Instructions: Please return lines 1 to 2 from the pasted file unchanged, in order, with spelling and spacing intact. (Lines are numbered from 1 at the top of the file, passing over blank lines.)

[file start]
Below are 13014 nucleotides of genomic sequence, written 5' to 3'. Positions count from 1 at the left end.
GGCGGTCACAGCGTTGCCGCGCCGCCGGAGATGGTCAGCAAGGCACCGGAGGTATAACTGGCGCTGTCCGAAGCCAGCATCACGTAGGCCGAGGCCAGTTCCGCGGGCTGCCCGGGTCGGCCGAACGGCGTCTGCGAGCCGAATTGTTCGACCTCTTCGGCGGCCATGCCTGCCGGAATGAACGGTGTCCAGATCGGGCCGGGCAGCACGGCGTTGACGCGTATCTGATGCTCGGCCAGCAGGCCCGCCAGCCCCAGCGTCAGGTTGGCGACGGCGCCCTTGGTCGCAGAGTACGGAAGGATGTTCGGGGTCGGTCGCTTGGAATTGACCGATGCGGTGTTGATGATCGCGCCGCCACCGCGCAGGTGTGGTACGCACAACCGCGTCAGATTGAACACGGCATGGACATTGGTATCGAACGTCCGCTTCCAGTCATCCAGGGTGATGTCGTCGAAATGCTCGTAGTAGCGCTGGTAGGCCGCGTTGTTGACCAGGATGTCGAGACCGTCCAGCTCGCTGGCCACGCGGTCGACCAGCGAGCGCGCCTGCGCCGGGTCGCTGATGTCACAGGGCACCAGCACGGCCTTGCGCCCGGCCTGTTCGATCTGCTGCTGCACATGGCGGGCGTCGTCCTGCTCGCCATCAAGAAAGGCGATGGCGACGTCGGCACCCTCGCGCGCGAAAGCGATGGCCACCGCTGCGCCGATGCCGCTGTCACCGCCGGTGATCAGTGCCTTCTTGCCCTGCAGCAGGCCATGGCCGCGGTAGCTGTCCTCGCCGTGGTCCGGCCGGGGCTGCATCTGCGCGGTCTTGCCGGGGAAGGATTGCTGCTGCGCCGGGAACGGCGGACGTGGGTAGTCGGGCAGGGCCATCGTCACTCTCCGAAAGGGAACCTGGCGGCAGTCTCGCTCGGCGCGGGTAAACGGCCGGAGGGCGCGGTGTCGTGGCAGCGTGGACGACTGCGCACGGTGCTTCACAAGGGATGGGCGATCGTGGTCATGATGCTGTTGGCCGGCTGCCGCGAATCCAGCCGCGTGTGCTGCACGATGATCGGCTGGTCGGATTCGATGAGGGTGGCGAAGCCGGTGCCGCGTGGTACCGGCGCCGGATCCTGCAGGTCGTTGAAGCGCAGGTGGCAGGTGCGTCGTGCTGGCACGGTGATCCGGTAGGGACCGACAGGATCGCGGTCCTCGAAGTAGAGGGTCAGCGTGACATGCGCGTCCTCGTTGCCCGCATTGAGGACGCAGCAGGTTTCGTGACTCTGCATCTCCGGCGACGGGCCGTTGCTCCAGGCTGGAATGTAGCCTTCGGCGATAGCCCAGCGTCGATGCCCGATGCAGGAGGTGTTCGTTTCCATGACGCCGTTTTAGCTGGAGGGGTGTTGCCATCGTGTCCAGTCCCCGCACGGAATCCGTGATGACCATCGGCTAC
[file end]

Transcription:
Below are 13014 nucleotides of genomic sequence, written 5' to 3'. Positions count from 1 at the left end.
GGCGGTCACAGCGTTGCCGCGCCGCCGGAGATGGTCAGCAAGGCACCGGAGGTATAACTGGCGCTGTCCGAAGCCAGCATCACGTAGGCCGAGGCCAGTTCCGCGGGCTGCCCGGGTCGGCCGAACGGCGTCTGCGAGCCGAATTGTTCGACCTCTTCGGCGGCCATGCCTGCCGGAATGAACGGTGTCCAGATCGGGCCGGGCAGCACGGCGTTGACGCGTATCTGATGCTCGGCCAGCAGGCCCGCCAGCCCCAGCGTCAGGTTGGCGACGGCGCCCTTGGTCGCAGAGTACGGAAGGATGTTCGGGGTCGGTCGCTTGGAATTGACCGATGCGGTGTTGATGATCGCGCCGCCACCGCGCAGGTGTGGTACGCACAACCGCGTCAGATTGAACACGGCATGGACATTGGTATCGAACGTCCGCTTCCAGTCATCCAGGGTGATGTCGTCGAAATGCTCGTAGTAGCGCTGGTAGGCCGCGTTGTTGACCAGGATGTCGAGACCGTCCAGCTCGCTGGCCACGCGGTCGACCAGCGAGCGCGCCTGCGCCGGGTCGCTGATGTCACAGGGCACCAGCACGGCCTTGCGCCCGGCCTGTTCGATCTGCTGCTGCACATGGCGGGCGTCGTCCTGCTCGCCATCAAGAAAGGCGATGGCGACGTCGGCACCCTCGCGCGCGAAAGCGATGGCCACCGCTGCGCCGATGCCGCTGTCACCGCCGGTGATCAGTGCCTTCTTGCCCTGCAGCAGGCCATGGCCGCGGTAGCTGTCCTCGCCGTGGTCCGGCCGGGGCTGCATCTGCGCGGTCTTGCCGGGGAAGGATTGCTGCTGCGCCGGGAACGGCGGACGTGGGTAGTCGGGCAGGGCCATCGTCACTCTCCGAAAGGGAACCTGGCGGCAGTCTCGCTCGGCGCGGGTAAACGGCCGGAGGGCGCGGTGTCGTGGCAGCGTGGACGACTGCGCACGGTGCTTCACAAGGGATGGGCGATCGTGGTCATGATGCTGTTGGCCGGCTGCCGCGAATCCAGCCGCGTGTGCTGCACGATGATCGGCTGGTCGGATTCGATGAGGGTGGCGAAGCCGGTGCCGCGTGGTACCGGCGCCGGATCCTGCAGGTCGTTGAAGCGCAGGTGGCAGGTGCGTCGTGCTGGCACGGTGATCCGGTAGGGACCGACAGGATCGCGGTCCTCGAAGTAGAGGGTCAGCGTGACATGCGCGTCCTCGTTGCCCGCATTGAGGACGCAGCAGGTTTCGTGACTCTGCATCTCCGGCGACGGGCCGTTGCTCCAGGCTGGAATGTAGCCTTCGGCGATAGCCCAGCGTCGATGCCCGATGCAGGAGGTGTTCGTTTCCATGACGCCGTTTTAGCTGGAGGGGTGTTGCCATCGTGTCCAGTCCCCGCACGGAATCCGTGATGACCATCGGCTAC